The following shows facts about the Educational sector in Nigeria compiled Vanguard’s repoter,Â Emmanuel Edukugho.
â€¢Although elementary education is compulsory, data from national household surveys revealed that the net primary school attendance in Nigeria from 2000-2007 only 68% of eligible males, 59% of eligible females attend primary schools.
â€¢Only 41.6% and 38.3% of males and females respectively complete primary school education.
â€¢At secondary school level, only 36% of males and 29% of females are eligible for enrolment in secondary schools for the same period.
â€¢Of the over one million secondary school students who take JAMB examination for admission into tertiary institutions, less than 10% meet the criteria for admission into the university.
â€¢That 52% of respondents in a survey confirmed that they have experienced sexual abuse which has become so common in our education system.
â€¢Budgeting allocation to education in Ogun state had risen to 26% in the stateâ€™s total annual budget and the teacher-pupil ratio has gone from one teacher to 55 pupils to one teacher to 25 pupils.
â€¢Nigeria has spent N329 billion on projects relating to the Millennium Development Goals (MDGs) between 2006 and 2008, representing 16% Federal Governmentâ€™s budget for the period, which is about N110 billion yearly, of which the Federal Governmentâ€™s share stood at N750 million, while the 36 states spent N240 million. About 15% of the N320 billion was expended on education, 18% on health, 13% on water and 8% on agriculture. The National Poverty Eradication Programme (NAPEP) took 12%, while the National Directorate of Employment (NDE) went with 8%.
â€¢In 2009, the MTN Foundation came with the MTNF Science and Technology Scholarship Scheme in which 500 students drawn from universities across the country benefitted. Each of them received N200,000 to cover tuition and books for 2010/2011 academic session. Awardees who maintained a minimum GPA of 3.5 will have their awards renewed.
â€¢Education Trust Fund (ETF), earmarked N41.4 billion as Special Intervention Fund (SIF), which can be accessed by tertiary institutions for infra structural upgrade. But any unaccessed money after November 30, 2010 completion period will be reverted to the chest.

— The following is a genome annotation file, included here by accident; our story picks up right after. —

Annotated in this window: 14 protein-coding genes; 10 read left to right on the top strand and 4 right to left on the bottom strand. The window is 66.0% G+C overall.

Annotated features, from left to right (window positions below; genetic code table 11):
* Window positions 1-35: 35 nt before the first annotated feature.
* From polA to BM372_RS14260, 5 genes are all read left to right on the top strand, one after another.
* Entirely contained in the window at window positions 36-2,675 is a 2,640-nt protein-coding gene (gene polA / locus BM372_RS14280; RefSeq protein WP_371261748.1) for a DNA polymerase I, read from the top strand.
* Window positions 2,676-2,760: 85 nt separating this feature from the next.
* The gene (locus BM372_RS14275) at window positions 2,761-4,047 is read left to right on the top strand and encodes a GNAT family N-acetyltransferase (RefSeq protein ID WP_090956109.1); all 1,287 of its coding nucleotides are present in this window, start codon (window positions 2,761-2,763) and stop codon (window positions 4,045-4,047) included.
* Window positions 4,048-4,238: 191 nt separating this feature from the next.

â€¢A sizeable number of school-age children numbering about 10 million were outside the conventional school system, which the chairman of the Universal Basic Education Commission, Prof. Tunde Adeniran described as alarming. Itâ€™s a negation of the fundamental objectives of government in providing basic education to all Nigerian children, youths and adults.
â€¢The United Tertiary Matriculation Examination (UTME), will have its maiden start on April 17, 2010 with a projected 1.5 million candidates expected to sit for the examination.
â€¢Â Federal Government revives scholarship scheme for students in tertiary institutions in the country. The Federal Ministry of Education would also ensure that other scholarship schemes that were no longer operational would equally be revamped while new ones would be introduced.
â€¢There has been paltry budgetary allocations to funding of scientific and technological development efforts. In 1986 and 1987 respectively, capital allocation to science and technology stood at 1.4% and 0.5% of the total federal government budget. It fell to 0.13% in 1988, but rose marginally to 0.15% and 0.22% in 1989 and 1990 respectively. By 2000 allocation to science and technology in total budget stood at 1.27%. This again fell to 1.19% in 2002 and further to 0.87% in 2004. These figures are considered far below the proposed 5% of annual budget for development of science and technology.
â€¢Nigeria is in the 94th position in the Global Competitiveness survey of 134 countries.
â€¢About N69.16 billion unutilised Universal Basic Education (UBE), matching grant is lying with Central Bank of Nigeria (CBN).
â€¢On Human Development index, Nigeria is ranked 148 out of 173 countries This reflects the lack of basic social services available in the country.
â€¢About 91% of the population lives on less than 2 dollars a day. Nigeriaâ€™s population is over 146 million people.
â€¢It costs more in Nigeria today to send a child to the nursery and kindergarten than to send a child to some secondary schools. Equally, the cost of secondary school education in some parts of Nigeria surpassed what is paid in universities.
â€¢In Lagos state alone, there are 1030 primary schools, 321 Junior Secondary Schools, 312 Senior Secondary Schools and 5 technical colleges. As to enrolment, primary schools have 471,019, junior secondary schools 321,956 and senior secondary schools with 265,465 students.